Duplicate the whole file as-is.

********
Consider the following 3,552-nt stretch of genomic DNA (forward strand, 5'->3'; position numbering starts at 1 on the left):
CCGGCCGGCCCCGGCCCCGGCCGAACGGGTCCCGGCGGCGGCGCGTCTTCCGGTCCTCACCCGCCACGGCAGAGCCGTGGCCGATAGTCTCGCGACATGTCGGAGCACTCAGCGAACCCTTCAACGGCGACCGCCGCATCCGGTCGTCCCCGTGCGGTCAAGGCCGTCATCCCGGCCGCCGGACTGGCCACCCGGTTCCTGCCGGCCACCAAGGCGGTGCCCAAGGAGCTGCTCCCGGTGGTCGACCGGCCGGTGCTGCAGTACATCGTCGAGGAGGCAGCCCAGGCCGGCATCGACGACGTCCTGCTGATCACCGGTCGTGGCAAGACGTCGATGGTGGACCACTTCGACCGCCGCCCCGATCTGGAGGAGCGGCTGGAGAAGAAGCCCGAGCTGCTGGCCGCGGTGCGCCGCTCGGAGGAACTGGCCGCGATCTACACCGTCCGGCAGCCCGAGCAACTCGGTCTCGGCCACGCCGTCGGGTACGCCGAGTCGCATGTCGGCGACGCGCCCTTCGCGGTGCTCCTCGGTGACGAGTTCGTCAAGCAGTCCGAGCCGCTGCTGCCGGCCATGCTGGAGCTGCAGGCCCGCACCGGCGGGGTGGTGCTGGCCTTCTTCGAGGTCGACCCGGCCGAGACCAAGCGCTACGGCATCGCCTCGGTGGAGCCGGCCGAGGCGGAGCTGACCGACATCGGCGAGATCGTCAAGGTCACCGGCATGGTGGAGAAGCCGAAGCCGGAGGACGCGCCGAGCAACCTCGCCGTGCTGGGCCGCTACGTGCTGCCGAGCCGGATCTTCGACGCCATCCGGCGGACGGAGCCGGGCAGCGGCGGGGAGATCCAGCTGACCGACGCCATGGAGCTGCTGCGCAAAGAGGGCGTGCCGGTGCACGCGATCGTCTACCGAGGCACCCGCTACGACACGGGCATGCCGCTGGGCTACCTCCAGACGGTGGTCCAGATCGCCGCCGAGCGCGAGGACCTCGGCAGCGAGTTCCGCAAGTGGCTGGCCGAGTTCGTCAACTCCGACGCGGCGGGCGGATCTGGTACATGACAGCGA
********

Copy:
Consider the following 3,552-nt stretch of genomic DNA (forward strand, 5'->3'; position numbering starts at 1 on the left):
CCGGCCGGCCCCGGCCCCGGCCGAACGGGTCCCGGCGGCGGCGCGTCTTCCGGTCCTCACCCGCCACGGCAGAGCCGTGGCCGATAGTCTCGCGACATGTCGGAGCACTCAGCGAACCCTTCAACGGCGACCGCCGCATCCGGTCGTCCCCGTGCGGTCAAGGCCGTCATCCCGGCCGCCGGACTGGCCACCCGGTTCCTGCCGGCCACCAAGGCGGTGCCCAAGGAGCTGCTCCCGGTGGTCGACCGGCCGGTGCTGCAGTACATCGTCGAGGAGGCAGCCCAGGCCGGCATCGACGACGTCCTGCTGATCACCGGTCGTGGCAAGACGTCGATGGTGGACCACTTCGACCGCCGCCCCGATCTGGAGGAGCGGCTGGAGAAGAAGCCCGAGCTGCTGGCCGCGGTGCGCCGCTCGGAGGAACTGGCCGCGATCTACACCGTCCGGCAGCCCGAGCAACTCGGTCTCGGCCACGCCGTCGGGTACGCCGAGTCGCATGTCGGCGACGCGCCCTTCGCGGTGCTCCTCGGTGACGAGTTCGTCAAGCAGTCCGAGCCGCTGCTGCCGGCCATGCTGGAGCTGCAGGCCCGCACCGGCGGGGTGGTGCTGGCCTTCTTCGAGGTCGACCCGGCCGAGACCAAGCGCTACGGCATCGCCTCGGTGGAGCCGGCCGAGGCGGAGCTGACCGACATCGGCGAGATCGTCAAGGTCACCGGCATGGTGGAGAAGCCGAAGCCGGAGGACGCGCCGAGCAACCTCGCCGTGCTGGGCCGCTACGTGCTGCCGAGCCGGATCTTCGACGCCATCCGGCGGACGGAGCCGGGCAGCGGCGGGGAGATCCAGCTGACCGACGCCATGGAGCTGCTGCGCAAAGAGGGCGTGCCGGTGCACGCGATCGTCTACCGAGGCACCCGCTACGACACGGGCATGCCGCTGGGCTACCTCCAGACGGTGGTCCAGATCGCCGCCGAGCGCGAGGACCTCGGCAGCGAGTTCCGCAAGTGGCTGGCCGAGTTCGTCAACTCCGACGCGGCGGGCGGATCTGGTACATGACAGCGA